An image of a man experiencing sports injury in a footbal field, e.g. muscle sprain.

Accelerating Sports Injury Recovery with Light Therapy: A Review of Photobiomodulation Research

Athletes, both professional and amateur, frequently encounter sports injuries such as muscle strains, sprains, and tendonitis. Photobiomodulation, also known as light therapy, has emerged as a promising non-invasive and drug-free treatment to accelerate recovery from these injuries. This article will explore the science behind light therapy for sports injury recovery and highlight five influential research papers that have shaped our understanding of its effectiveness.

An image of a tendon pinched by a man.

How Light Therapy Supports Sports Injury Recovery

Light therapy uses specific wavelengths of light, typically in the red and near-infrared spectrum, to stimulate cellular processes within the body. When tissue absorbs light at these wavelengths, it triggers a series of events at the cellular level, enhancing the body's natural healing processes. The key mechanisms involved in sports injury recovery through light therapy include:

  1. Increased cellular energy production: Light therapy stimulates mitochondria, the cell's energy-producing structures, to produce more adenosine triphosphate (ATP), which fuels various cellular processes, including tissue repair and regeneration.
  2. Reduced inflammation: Light therapy can decrease the production of pro-inflammatory cytokines, which contribute to inflammation and pain. This reduction in inflammation is crucial for the healing process and recovery.
  3. Enhanced blood circulation: Light therapy increases blood flow and circulation, providing tissues with more oxygen and nutrients while removing waste products. This improved circulation further supports the healing process and reduces inflammation.
  4. Stimulated collagen production: Light therapy promotes the synthesis of collagen, a structural protein essential for the repair and regeneration of connective tissues such as tendons, ligaments, and muscles.

Four Influential Research Papers on Light Therapy and Sports Injury Recovery

1. Leal-Junior, E. C. P., Lopes-Martins, R. Á. B., & Bjordal, J. M. (2014). Clinical and scientific recommendations for the use of photobiomodulation therapy in exercise performance enhancement and post-exercise recovery: current evidence and future directions. Brazilian Journal of Physical Therapy, 18(6), 471-479.

This comprehensive review discusses the clinical and scientific recommendations for using photobiomodulation therapy in exercise performance enhancement and post-exercise recovery. The authors summarize the current evidence and suggest future research directions to better understand the effectiveness of light therapy in sports injury recovery.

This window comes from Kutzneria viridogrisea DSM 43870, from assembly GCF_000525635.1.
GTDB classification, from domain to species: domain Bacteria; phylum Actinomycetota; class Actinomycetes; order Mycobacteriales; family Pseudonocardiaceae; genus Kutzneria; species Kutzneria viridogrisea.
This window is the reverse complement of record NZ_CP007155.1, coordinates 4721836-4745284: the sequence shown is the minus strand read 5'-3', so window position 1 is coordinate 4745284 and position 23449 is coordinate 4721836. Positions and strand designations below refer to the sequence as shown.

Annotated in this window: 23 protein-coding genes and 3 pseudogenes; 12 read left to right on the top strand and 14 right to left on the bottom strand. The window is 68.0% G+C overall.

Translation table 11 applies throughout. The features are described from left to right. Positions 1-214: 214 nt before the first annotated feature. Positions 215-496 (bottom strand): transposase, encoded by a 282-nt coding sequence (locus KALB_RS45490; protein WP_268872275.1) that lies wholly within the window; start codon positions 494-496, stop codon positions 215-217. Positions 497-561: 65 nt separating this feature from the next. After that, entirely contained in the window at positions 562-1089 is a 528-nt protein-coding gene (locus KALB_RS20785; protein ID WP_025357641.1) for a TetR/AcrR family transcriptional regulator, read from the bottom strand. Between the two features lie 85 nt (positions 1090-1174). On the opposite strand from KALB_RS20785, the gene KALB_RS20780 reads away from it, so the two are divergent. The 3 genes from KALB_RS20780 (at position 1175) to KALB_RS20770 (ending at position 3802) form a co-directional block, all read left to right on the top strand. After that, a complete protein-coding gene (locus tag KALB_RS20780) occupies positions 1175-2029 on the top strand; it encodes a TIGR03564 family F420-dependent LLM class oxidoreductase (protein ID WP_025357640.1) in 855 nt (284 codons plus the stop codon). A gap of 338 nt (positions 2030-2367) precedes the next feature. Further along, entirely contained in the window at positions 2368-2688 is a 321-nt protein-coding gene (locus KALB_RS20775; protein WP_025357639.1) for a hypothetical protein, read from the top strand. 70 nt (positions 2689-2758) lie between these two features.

2. Tumilty, S., Munn, J., McDonough, S., Hurley, D. A., Basford, J. R., & Baxter, G. D. (2010). Low-level laser treatment of tendinopathy: a systematic review with meta-analysis. Photomedicine and Laser Surgery, 28(1), 3-16.

In this systematic review and meta-analysis, the authors examine the effectiveness of photobiomodulation in treating tendinopathy. The analysis included 25 randomized controlled trials, showing that LLLT was more effective than placebo in reducing pain and improving function in individuals with tendinopathy.

3. Leal-Junior, E. C. P., Vanin, A. A., Miranda, E. F., de Carvalho, P. T. C., Dal Corso, S., & Bjordal, J. M. (2015). Effect of phototherapy (low-level laser therapy and light-emitting diode therapy) on exercise performance and markers of exercise recovery: a systematic review with meta-analysis. Lasers in Medical Science, 30(2), 925-939.

In this systematic review and meta-analysis, the authors investigated the effects of phototherapy, including low-level laser therapy and light-emitting diode therapy, on exercise performance and markers of exercise recovery. The analysis included 32 randomized controlled trials, revealing that phototherapy was effective in enhancing exercise performance and accelerating post-exercise recovery.

4. Baroni, B. M., Leal Junior, E. C., De Marchi, T., Lopes, A. L., Salvador, M., & Vaz, M. A. (2010). Low level laser therapy before eccentric exercise reduces muscle damage markers in humans. European Journal of Applied Physiology, 110(4), 789-796.

This study investigated the effects of low-level laser therapy on muscle damage markers in humans following eccentric exercise. The results demonstrated that applying low-level laser therapy before exercise significantly reduced muscle damage markers, suggesting that light therapy could help prevent sports injuries and speed up recovery.


Photobiomodulation, or light therapy, has shown promise as a non-invasive, drug-free solution for accelerating recovery from sports injuries such as muscle strains, sprains, and tendonitis. The research highlighted in this article represents just a small portion of the growing body of evidence demonstrating light therapy's effectiveness in reducing inflammation and promoting tissue repair, ultimately leading to faster recovery.

As our understanding of the underlying mechanisms and optimal treatment parameters for light therapy continues to evolve, it is essential to stay informed about the latest research developments. By doing so, healthcare professionals, athletes, and individuals seeking effective sports injury recovery solutions can make informed decisions about incorporating light therapy into their treatment plans. With the ability to improve both performance and recovery, light therapy is undoubtedly a valuable tool in the realm of sports injury management and recovery.

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